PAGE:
Announcing the 2017 Fairy Tale Review Awards


The editors of Fairy Tale Review are pleased to offer more information about this year’s contest, our fourth annual, in both poetry and prose. Each winner will receive $1,000 and publication in The Charcoal Issue of Fairy Tale Review, forthcoming in 2018. All non-winning submissions will be considered for publication. The contest will be open for submissions between April 1, 2017 and July 15, 2017, and the reading fee is $10.

Helen Oyeyemi will serve as the prose judge, and Aimee Nezhukumatathil will serve as the poetry judge.

Here are the full guidelines:

This year, we will donate 10 percent of the proceeds of the contest to No More Deaths/No Más Muertes, a “humanitarian organization based in southern Arizona whose mission is to end death and suffering in the Mexico–US borderlands.” No More Deaths is a ministry of the Unitarian Universalist Church of Tucson.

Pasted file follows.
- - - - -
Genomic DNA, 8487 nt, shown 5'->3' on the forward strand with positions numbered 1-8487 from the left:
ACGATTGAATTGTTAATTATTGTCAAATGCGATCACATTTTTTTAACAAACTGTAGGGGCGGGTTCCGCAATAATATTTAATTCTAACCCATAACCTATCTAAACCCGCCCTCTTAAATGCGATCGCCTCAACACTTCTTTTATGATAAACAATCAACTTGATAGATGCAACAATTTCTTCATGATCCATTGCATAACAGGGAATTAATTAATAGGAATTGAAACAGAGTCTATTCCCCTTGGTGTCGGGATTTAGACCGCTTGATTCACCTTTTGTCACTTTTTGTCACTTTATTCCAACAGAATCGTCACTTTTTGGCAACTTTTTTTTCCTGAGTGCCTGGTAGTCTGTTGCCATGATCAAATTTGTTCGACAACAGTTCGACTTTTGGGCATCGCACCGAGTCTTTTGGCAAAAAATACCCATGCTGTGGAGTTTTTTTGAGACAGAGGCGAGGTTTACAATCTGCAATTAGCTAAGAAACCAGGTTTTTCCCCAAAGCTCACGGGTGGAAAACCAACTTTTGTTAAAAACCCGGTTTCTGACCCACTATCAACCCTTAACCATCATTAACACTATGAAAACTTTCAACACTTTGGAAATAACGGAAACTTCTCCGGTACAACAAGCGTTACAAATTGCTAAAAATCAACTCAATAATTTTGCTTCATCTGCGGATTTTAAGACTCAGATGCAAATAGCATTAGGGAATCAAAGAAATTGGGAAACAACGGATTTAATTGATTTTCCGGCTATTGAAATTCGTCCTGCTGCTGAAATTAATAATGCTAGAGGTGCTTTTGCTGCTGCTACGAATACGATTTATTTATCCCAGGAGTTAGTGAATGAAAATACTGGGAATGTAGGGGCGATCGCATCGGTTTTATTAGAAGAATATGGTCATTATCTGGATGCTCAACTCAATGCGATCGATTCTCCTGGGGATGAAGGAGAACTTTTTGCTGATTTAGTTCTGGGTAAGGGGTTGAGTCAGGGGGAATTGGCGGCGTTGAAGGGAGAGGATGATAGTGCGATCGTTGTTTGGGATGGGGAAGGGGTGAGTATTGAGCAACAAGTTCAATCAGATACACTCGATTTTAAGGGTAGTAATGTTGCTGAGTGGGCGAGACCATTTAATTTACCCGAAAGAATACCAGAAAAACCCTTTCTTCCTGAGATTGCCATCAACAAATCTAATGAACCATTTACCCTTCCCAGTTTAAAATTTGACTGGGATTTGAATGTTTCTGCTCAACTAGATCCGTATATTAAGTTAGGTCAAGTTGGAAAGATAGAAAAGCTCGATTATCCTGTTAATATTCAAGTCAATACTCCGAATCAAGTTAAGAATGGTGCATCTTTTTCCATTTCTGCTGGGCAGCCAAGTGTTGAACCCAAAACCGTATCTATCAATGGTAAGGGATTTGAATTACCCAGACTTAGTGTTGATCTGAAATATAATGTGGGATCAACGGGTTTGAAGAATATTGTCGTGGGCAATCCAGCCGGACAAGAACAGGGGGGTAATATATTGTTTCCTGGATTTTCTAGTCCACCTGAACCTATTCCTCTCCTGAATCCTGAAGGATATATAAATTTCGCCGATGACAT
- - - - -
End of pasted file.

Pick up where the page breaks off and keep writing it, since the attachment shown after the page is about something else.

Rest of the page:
Credit: Manchul Kim

Helen Oyeyemi is the author of five novels, including White is for Witching, which won a 2010 Somerset Maugham Award, and Mr Fox, which won a 2012 Hurston/Wright Legacy Award. In 2013, Oyeyemi was named one of Granta’s Best Young British Novelists. Her story collection What Is Not Yours Is Not Yours was published in March 2016.


Aimee Nezhukumatathil is the John and Renée Grisham Writer-in-Residence at the University of Mississippi’s MFA program in creative writing.

Her newest collection of poems, OCEANIC, is forthcoming with Copper Canyon Press in early 2018.  She is also the author of the forthcoming book of illustrated nature essays, WORLD OF WONDER (2018, Milkweed Editions), and three previous poetry collections: LUCKY FISH (2011), AT THE DRIVE-IN VOLCANO (2007), and MIRACLE FRUIT (2003)–all from Tupelo Press.  Her most recent chapbook is LACE & PYRITE, a collaboration of nature poems with the poet Ross Gay.

She is the poetry editor of Orion magazine and her poems have appeared in the Best American Poetry series, American Poetry Review, New England Review, Poetry, Ploughshares,and Tin House. Honors include a poetry fellowship from the National Endowment for the Arts and the Pushcart Prize.